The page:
But no-that last indignity

Shall ne'er approach his haughty eye.

All feelings seemingly subdued,

In deep disdain were half renewed,

THE MIND, THe spirit, the PROMETHEAN SPARK."-BYRON.

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THESE FURROWS WHICH THE BURNING SHARE OF SORROW PLOUGHS UNTIMELY THERE."-BYRON.

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"THE DEEPEST ICE WHICH EVER FROZE CAN ONLY O'ER THE SURFACE CLOSE-(LORD BYRON)

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"" HOW BEAUTIFUL IS ALL THIS VISIBLE WORLD!

GEORGE GORDON, LORD BYRON.

When headsman's hands prepared to bind
Those eyes which would not brook such blind,
As if they dared not look on death.
"No-yours my forfeit blood and breath;
These hands are chained, but let me die
At least with an unshackled eye-
Strike:" and, as the word he said,
Upon the block he bowed his head;
These the last accents Hugo spoke:
"Strike," and flashing fell the stroke-
Roked the head-and, gushing, sunk
Back the stained and heaving trunk,
In the dust, which each deep vein
Slaked with its ensanguined rain;

His eyes and lips a moment quiver,
Convulsed and quick-then fix for ever.

[From "Parisina," stanzas xv. to xvii. "The grand part of this poem is that which describes the execution of the rival son, and in which, though there is no pomp, either of language or sentiment, and everything, on the contrary, is conceived and expressed with studied simplicity and directness, there is a spirit of pathos and poetry to which it would not be easy to find many parallels."-Lord Jeffrey.]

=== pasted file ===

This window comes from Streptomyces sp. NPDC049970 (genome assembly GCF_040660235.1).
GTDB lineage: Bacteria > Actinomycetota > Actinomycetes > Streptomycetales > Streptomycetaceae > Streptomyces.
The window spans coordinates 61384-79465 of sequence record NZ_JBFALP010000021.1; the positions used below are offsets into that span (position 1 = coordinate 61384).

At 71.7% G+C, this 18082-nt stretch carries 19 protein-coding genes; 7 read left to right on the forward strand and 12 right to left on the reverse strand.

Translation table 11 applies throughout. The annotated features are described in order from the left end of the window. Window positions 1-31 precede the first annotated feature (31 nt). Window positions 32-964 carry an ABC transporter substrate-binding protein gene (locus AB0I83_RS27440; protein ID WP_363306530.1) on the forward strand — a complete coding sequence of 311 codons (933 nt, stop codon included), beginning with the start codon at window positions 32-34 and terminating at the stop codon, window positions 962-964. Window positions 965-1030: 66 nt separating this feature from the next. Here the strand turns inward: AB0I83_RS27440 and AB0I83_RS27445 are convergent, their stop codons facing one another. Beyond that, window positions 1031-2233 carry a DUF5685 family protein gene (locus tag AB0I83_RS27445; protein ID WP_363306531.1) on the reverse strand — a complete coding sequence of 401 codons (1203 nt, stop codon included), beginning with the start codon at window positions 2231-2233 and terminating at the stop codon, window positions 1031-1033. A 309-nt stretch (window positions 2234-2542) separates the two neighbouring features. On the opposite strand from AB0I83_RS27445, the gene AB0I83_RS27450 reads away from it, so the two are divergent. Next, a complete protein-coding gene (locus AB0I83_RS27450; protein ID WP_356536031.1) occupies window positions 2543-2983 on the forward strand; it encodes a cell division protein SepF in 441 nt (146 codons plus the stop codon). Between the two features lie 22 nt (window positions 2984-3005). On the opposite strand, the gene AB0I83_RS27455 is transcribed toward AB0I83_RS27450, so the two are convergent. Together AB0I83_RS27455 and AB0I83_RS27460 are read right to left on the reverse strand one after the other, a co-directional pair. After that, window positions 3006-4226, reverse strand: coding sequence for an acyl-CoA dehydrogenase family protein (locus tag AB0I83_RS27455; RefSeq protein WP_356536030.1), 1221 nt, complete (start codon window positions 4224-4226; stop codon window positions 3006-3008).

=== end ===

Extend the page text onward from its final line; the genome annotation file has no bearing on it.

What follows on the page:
TWILIGHT IN ITALY.

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T is the hour when from the boughs
The nightingale's high note is heard;
It is the hour when lovers' vows
Seem sweet in every whispered word;
And gentle winds, and waters near,
Make music to the lonely ear!
Each flower the dews have lightly wet;
And in the sky the stars are met,

HOW GLORIOUS IN ITS ACTION AND ITSELF!"-BYRON.

THE LIVING STREAM LIES QUICK BELOW, AND FLOWS, AND CANNOT CEASE TO FLOW."-BYRON.

"WE ARE THE FOOLS OF TIME AND TERROR-DAYS STEAL ON US AND STEAL FROM US;

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THE MIND WHICH IS IMMORTAL MAKES ITSELF- -(BYRON)

A BROTHER'S DEATH.

["The nightingale's high note is heard.") And on the wave is deeper blue, And on the leaf a browner hue,

And in the heaven that clear obscure,

So softly dark, and darkly pure,

Which follows the decline of day,

As twilight melts beneath the moon away.

[From "Parisina."]

A BROTHER'S DEATH.

[In the dungeon of the Castle of Chillon, on the Lake of Geneva, were imprisoned three brothers, each chained to a separate pillar, until, after long years of agony, the two youngest were released by the merciful hand of death. The eldest was at length liberated by his persecutor, and in his joyless freedom tells the tale of his sufferings. The death of the youngest is thus described:-]

UT he, the favourite and the flower,
Most cherished since his natal hour,
His mother's image in fair face,
The infant love of all his race,

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REQUITAL FOR ITS GOOD OR EVIL THOUGHTS."-BYRON.

YET WE LIVE, LOATHING OUR LIFE, AND DREADING STILL TO DIE."-LORD BYRON.